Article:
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A Science Odyssey Title 'A Science Odyssey: 100 Years of Discovery' Title

Introduction, by Charles Kuralt, Page 2 of 4

I am trying to think of examples of modern technology that I knew firsthand as a child in the thirties.

There was a magneto-operated party-line telephone hanging on the wall; it rang from time to time, but hardly ever with "our" ring, two shorts and a long. In fact, I can't remember anybody in the house talking on that phone. My grandfather hated the thing. If there was some neighboring farmer he wanted to talk to, he did what he had always done: open the screen door, walk out of the house and down the road, and see the man face-to-face.

There was a telephone. What else?

There was a wind-up Victrola with one-sided, scratchy recordings of Nelson Eddy, Harry Lauder and Enrico Caruso, and a shiny round box built in beside the turntable to hold the steel needles We changed the needles frequently; one needle worked as well as another, none of them very well.

And there was a radio. It was a battery-powered Montgomery Ward floor model in the shape of a Gothic arch, with a great round dial that glowed orange when the radio was turned on. Printed on the dial were not numbers, but letters--the call letters of the radio stations of the day, KDKA, WGN, WCKY, and the others. Understand, none these stations actually came in on the radio, but it was magical to think that some night they might. The only station we could be pretty sure of receiving was WPTF in Raleigh, the capital of our state. I don't remember anything that was said on the radio. I remember only that voices came through the air. I didn't know how it worked. (I still don't know how it works.)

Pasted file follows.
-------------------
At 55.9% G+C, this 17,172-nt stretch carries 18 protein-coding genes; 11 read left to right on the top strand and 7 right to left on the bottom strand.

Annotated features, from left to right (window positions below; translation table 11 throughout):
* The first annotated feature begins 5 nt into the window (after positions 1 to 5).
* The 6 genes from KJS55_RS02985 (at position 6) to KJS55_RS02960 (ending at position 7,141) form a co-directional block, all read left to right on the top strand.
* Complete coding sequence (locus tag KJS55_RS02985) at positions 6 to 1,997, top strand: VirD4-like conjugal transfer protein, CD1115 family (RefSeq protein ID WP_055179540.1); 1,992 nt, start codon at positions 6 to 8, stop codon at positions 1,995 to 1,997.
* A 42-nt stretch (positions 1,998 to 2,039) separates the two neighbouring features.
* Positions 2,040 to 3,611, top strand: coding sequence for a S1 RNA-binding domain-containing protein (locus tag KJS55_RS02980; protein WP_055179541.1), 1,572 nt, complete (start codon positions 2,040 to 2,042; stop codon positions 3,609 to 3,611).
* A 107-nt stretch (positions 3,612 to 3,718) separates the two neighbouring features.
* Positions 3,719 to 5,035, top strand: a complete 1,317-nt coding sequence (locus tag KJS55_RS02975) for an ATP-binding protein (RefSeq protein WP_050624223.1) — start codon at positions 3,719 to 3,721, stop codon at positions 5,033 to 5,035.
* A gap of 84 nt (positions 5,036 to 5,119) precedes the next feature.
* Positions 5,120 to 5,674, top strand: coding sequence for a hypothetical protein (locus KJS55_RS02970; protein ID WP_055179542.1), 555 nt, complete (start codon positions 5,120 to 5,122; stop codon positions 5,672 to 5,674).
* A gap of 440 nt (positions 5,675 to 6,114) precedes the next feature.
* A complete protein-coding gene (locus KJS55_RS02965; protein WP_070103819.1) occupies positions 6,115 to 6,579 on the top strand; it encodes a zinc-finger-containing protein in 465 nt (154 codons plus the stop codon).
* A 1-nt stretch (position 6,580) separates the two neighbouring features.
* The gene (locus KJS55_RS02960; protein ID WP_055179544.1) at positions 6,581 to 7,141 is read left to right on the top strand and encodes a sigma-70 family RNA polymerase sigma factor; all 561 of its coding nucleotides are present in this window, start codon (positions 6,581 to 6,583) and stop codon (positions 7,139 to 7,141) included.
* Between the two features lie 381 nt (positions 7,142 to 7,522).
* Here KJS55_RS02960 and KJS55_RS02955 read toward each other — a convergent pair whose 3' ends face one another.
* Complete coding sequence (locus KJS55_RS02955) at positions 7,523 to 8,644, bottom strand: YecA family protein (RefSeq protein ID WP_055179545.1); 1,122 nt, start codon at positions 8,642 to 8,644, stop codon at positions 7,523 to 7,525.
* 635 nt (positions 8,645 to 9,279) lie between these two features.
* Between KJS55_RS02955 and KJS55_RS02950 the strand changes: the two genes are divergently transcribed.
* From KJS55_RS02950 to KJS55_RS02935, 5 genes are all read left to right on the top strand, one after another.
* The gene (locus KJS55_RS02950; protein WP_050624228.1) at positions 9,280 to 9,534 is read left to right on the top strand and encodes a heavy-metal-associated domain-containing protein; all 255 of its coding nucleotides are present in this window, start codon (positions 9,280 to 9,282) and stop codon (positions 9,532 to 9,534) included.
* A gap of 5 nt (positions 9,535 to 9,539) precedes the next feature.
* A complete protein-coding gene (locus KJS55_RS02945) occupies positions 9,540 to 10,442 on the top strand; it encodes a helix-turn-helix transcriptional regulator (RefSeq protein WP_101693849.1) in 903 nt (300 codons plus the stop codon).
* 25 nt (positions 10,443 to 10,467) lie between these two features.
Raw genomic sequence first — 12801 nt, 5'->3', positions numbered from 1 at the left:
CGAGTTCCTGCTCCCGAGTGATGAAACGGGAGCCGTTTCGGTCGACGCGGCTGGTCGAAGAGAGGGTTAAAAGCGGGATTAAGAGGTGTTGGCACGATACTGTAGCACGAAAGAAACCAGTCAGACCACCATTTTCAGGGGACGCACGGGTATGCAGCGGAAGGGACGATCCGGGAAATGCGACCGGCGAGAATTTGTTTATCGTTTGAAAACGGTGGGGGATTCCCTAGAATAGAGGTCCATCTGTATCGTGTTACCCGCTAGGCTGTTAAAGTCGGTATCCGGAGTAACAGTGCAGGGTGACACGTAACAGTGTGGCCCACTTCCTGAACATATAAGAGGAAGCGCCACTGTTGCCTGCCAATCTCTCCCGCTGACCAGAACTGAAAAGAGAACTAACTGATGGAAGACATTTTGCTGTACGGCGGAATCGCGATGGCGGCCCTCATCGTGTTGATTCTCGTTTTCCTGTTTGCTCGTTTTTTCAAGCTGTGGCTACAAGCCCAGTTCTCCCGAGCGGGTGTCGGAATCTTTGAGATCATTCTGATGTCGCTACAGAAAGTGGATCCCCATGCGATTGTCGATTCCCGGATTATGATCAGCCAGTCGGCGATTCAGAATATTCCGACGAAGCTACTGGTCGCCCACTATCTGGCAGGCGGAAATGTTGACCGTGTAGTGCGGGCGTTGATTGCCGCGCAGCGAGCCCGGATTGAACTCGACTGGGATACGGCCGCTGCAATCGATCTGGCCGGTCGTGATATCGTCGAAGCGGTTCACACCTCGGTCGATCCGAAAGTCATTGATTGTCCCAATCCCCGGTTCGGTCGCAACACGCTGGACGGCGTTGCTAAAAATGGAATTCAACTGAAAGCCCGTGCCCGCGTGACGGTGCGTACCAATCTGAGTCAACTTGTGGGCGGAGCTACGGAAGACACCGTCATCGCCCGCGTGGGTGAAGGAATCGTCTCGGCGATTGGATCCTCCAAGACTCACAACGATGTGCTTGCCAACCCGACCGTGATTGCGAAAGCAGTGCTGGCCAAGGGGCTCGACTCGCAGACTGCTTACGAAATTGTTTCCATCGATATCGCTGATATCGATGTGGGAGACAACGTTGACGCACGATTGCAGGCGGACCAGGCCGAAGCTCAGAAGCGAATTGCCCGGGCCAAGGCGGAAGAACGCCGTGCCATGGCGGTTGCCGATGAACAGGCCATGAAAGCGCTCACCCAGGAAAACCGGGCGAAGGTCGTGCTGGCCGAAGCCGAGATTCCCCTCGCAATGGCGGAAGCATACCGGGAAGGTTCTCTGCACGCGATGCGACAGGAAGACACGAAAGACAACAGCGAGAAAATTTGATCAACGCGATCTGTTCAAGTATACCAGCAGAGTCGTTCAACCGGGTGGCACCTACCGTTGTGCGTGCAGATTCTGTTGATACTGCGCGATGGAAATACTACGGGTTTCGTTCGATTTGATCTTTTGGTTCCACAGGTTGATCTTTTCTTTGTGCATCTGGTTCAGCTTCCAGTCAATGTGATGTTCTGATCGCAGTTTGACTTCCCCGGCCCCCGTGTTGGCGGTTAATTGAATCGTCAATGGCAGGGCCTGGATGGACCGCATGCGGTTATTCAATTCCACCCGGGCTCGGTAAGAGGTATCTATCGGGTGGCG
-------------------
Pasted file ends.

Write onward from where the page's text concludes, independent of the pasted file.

These were all luxuries, of course. Everything that made that farm work was based on ancient technology, indeed. A spinning wheel and a loom filled a side room. There, on winter afternoons, my mother and grandmother had long, affectionate talks while weaving shawls or bedspreads, just as women had done since the fifth millennium.

Before the great day when electricity arrived on the farm, I learned to read by the light of a kerosene lamp with a glass chimney, very much (except for the fuel) like the lamp by which children of colonial America learned to read--and only a slight improvement over the design of the lamp by which children learned to read in imperial Rome.


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